According to a senior Palestinian official, Abbas asked Kerry to demand that Israeli Prime Minister Benjamin Netanyahu provide a map depicting the borders he would offer for a Palestinian state. In addition, Abbas insists that Netanyahu must accept a two-state solution explicitly based on the pre-1967 borders – both demands that the Israeli leader is unlikely to agree to.

 

In order to develop trust between the two sides, Kerry has suggested mutual confidence-building measures. He suggested that Israel release Palestinian prisoners, allow West Bank development projects, and end Israeli incursions into Palestinian areas.

 

According to a Western diplomat, Netanyahu is willing to release prisoners as a unilateral step, but not within the context of an agreement with the Palestinians. Both Abbas and Netanyahu have said that they will cooperate with a West Bank economic development project that Kerry recently launched.

 

During his visit to Turkey, Kerry told journalists that he discussed the project with Quartet representative Tony Blair, as well as the president of the Coca-Cola Company and other business people. The goal, he said, is "to try to change life in the West Bank as rapidly as possible and to create some transformative economic initiatives.”

 

Some 60 percent of the West Bank, known as “Area C,” is under Israeli security and administrative control while 18 percent, “Area A,” is under sole Palestinian control. The rest, “Area B,” is under joint control.

 

Privately, Palestinians are not optimistic about Kerry’s effort, but don’t want to be accused of sabotaging it. A senior Palestinian official told The Media Line that, "It is difficult to connect some Palestinian villages in Area C with water and electricity, so it is difficult to believe that huge projects can be built in that area.”

 

“What is needed is decisive action from the United States to get the Israelis to stop building settlements and go immediately to negotiations to discuss withdrawal to the borders of 1967. Otherwise, it will be crisis management and not solving the crisis,” he added.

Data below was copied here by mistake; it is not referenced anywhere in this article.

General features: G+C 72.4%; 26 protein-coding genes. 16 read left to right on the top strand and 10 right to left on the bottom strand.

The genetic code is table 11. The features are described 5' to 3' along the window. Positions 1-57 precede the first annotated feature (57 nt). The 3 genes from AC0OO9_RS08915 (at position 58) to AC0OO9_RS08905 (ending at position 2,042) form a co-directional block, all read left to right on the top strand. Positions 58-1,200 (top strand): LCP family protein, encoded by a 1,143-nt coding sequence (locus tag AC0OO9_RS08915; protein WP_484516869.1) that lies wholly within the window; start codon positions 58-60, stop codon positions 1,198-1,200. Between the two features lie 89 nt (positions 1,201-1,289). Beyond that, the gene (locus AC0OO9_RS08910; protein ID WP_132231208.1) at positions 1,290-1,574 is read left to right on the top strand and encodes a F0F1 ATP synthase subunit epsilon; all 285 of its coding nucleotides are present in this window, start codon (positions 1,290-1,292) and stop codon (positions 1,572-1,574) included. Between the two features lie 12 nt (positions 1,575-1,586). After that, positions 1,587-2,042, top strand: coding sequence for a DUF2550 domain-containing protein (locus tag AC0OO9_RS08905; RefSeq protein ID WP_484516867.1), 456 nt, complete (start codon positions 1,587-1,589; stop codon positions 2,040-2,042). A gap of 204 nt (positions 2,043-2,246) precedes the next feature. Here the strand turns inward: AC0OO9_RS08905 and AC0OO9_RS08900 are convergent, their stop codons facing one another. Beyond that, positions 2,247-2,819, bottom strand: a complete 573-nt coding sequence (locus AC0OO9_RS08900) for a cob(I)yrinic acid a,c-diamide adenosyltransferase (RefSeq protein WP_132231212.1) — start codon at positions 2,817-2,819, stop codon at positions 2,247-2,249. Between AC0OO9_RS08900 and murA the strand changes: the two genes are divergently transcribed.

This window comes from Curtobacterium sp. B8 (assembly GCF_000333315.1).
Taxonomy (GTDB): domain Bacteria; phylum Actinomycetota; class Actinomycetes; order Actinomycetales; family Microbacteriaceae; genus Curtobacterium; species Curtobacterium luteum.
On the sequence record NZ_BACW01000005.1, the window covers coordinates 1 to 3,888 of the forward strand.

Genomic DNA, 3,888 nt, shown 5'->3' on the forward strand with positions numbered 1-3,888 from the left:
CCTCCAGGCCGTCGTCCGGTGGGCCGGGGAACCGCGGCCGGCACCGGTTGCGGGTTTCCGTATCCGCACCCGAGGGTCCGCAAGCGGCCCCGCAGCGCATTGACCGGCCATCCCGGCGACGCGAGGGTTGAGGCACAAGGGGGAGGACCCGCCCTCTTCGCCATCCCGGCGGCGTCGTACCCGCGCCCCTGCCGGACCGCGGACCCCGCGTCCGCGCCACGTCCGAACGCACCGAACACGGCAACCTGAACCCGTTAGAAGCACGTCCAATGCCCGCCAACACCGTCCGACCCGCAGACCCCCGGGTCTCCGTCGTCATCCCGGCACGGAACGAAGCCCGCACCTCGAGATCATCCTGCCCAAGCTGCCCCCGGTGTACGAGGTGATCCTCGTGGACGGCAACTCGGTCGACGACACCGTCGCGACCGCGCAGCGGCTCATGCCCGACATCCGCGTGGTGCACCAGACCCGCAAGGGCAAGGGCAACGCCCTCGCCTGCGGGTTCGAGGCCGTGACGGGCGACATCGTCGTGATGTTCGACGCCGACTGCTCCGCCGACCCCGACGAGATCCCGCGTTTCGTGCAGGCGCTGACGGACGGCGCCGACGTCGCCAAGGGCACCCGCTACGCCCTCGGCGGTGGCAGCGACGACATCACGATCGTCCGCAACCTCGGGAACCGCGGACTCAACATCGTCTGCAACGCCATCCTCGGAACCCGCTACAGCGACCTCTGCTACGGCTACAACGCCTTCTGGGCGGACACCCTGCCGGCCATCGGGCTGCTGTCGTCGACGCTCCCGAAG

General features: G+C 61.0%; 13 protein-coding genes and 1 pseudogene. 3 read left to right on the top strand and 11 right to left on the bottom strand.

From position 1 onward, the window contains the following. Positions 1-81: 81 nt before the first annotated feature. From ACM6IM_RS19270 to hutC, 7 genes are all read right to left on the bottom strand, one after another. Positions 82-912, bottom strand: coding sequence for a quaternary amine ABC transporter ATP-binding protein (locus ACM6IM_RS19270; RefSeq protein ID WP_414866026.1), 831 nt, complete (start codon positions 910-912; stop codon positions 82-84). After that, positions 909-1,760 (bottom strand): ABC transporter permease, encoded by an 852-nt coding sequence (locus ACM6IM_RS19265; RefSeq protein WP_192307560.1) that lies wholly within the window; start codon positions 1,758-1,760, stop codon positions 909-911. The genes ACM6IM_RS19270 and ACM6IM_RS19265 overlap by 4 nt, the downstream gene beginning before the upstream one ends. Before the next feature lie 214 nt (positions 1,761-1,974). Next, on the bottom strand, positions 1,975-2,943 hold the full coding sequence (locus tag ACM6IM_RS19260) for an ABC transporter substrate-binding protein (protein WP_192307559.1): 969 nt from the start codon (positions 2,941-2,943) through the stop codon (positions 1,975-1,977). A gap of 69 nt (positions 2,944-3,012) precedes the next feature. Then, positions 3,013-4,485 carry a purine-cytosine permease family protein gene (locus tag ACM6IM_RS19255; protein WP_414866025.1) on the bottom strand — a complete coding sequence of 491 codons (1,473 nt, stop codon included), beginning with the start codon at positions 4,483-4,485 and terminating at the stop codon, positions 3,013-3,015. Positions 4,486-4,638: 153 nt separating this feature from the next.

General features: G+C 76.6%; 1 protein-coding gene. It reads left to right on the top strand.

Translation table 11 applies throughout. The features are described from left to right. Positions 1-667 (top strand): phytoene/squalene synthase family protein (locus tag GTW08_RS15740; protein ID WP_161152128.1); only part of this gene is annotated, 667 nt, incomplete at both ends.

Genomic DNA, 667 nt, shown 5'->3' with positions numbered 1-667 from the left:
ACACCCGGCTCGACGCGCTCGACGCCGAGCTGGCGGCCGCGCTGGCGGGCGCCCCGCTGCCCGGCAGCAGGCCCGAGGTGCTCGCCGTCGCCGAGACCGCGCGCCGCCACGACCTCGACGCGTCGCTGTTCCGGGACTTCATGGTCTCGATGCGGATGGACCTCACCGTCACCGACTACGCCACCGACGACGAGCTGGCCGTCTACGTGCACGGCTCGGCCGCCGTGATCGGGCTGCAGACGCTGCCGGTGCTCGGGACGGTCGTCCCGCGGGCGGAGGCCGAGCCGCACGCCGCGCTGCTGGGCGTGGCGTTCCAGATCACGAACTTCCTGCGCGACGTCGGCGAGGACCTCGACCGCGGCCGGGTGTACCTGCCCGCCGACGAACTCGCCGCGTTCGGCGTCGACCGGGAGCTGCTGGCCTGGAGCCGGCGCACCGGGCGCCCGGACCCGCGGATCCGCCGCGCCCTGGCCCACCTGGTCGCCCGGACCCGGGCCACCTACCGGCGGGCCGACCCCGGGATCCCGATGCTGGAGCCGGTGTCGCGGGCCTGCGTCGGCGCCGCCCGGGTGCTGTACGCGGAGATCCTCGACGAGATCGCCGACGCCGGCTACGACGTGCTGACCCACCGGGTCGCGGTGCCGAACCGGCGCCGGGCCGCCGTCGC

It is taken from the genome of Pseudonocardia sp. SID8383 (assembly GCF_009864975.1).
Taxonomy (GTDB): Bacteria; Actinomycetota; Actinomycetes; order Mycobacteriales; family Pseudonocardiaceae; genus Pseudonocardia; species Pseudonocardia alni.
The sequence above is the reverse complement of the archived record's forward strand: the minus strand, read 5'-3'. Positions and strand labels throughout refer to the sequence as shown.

Recently, Abbas announced his intention to form a new government, just two weeks after accepting the resignation of Prime Minister Salam Fayyad, who is popular in the West. Yet, Fayyad was often criticized by Hamas, which had demanded his removal from office, and they welcomed his resignation. It could pave the way for “national reconciliation” between Abbas’s Fatah and Hamas, and clear the way to new elections.

 

“Abbas has thrown the ball in Hamas’s court,” Azzam al-Ahmad, a member of the central committee of Fatah in charge of dialogue with Hamas, told The Media Line. “They kept saying that Fayyad was the obstacle, now Fayyad has left; they said that the US is against reconciliation and now he proved that there is no obstacle; so it’s their moment of truth.”

 

According to al-Ahmad, “Consultations will begin first with Hamas, but this will not change the fact that the government will be a government of independents implementing the program of President Abbas,” he said. “We are talking about a three month government that will prepare for elections – presidential, legislative, and for the Palestinian National Council of the PLO,”

 

Abbas will go to Cairo next month for a meeting with the Egyptian President Mohamed Mursi to discuss implementing the reconciliation agreement, al-Ahmad said.

 

Until forming the new government, Fayyad will continue leading the caretaker government.

 

“We’re on a track, and I hope the track we’re on is one that can come to a positive place, and of course, maybe over the next weeks, month or so, where we are capable of sort of really laying out a road forward. That’s our hope. I say hope. I’m not going to express levels of optimism or qualify it. It’s a hope,” Kerry said in Istanbul.

 

“Salam Fayyad will stay on for the next 35 days or more, somewhere in that vicinity. He’ll be a caretaker prime minister. There’ll be a careful transitional process. And I am convinced Salam Fayyad will continue to be involved in the development efforts and the politics of the Palestinian Authority. I have no doubt about that,” Kerry added.

 

Article written by Abed Daoud

 

Reprinted with permission from The Media Line